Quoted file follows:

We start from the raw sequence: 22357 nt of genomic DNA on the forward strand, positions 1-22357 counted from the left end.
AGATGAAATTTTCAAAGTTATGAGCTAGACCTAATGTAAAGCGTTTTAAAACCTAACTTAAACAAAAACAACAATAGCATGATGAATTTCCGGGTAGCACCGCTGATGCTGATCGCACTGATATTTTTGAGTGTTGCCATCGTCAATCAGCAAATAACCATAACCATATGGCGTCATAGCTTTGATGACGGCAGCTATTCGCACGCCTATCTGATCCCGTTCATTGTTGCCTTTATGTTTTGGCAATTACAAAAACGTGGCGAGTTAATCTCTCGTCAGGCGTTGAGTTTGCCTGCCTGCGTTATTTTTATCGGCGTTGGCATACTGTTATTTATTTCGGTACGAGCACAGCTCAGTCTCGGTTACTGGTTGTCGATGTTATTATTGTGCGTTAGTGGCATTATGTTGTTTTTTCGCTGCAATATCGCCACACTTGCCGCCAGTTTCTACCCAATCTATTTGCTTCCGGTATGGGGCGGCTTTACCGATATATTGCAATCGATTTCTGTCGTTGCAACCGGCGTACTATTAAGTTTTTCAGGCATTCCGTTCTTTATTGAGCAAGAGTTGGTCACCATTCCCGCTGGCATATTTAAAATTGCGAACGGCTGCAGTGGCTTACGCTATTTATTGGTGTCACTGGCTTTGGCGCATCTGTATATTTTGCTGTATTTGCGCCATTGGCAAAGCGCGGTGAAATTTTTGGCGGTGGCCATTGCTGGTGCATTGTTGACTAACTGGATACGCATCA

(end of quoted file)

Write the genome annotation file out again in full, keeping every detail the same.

We start from the raw sequence: 22357 nt of genomic DNA on the forward strand, positions 1-22357 counted from the left end.
AGATGAAATTTTCAAAGTTATGAGCTAGACCTAATGTAAAGCGTTTTAAAACCTAACTTAAACAAAAACAACAATAGCATGATGAATTTCCGGGTAGCACCGCTGATGCTGATCGCACTGATATTTTTGAGTGTTGCCATCGTCAATCAGCAAATAACCATAACCATATGGCGTCATAGCTTTGATGACGGCAGCTATTCGCACGCCTATCTGATCCCGTTCATTGTTGCCTTTATGTTTTGGCAATTACAAAAACGTGGCGAGTTAATCTCTCGTCAGGCGTTGAGTTTGCCTGCCTGCGTTATTTTTATCGGCGTTGGCATACTGTTATTTATTTCGGTACGAGCACAGCTCAGTCTCGGTTACTGGTTGTCGATGTTATTATTGTGCGTTAGTGGCATTATGTTGTTTTTTCGCTGCAATATCGCCACACTTGCCGCCAGTTTCTACCCAATCTATTTGCTTCCGGTATGGGGCGGCTTTACCGATATATTGCAATCGATTTCTGTCGTTGCAACCGGCGTACTATTAAGTTTTTCAGGCATTCCGTTCTTTATTGAGCAAGAGTTGGTCACCATTCCCGCTGGCATATTTAAAATTGCGAACGGCTGCAGTGGCTTACGCTATTTATTGGTGTCACTGGCTTTGGCGCATCTGTATATTTTGCTGTATTTGCGCCATTGGCAAAGCGCGGTGAAATTTTTGGCGGTGGCCATTGCTGGTGCATTGTTGACTAACTGGATACGCATCA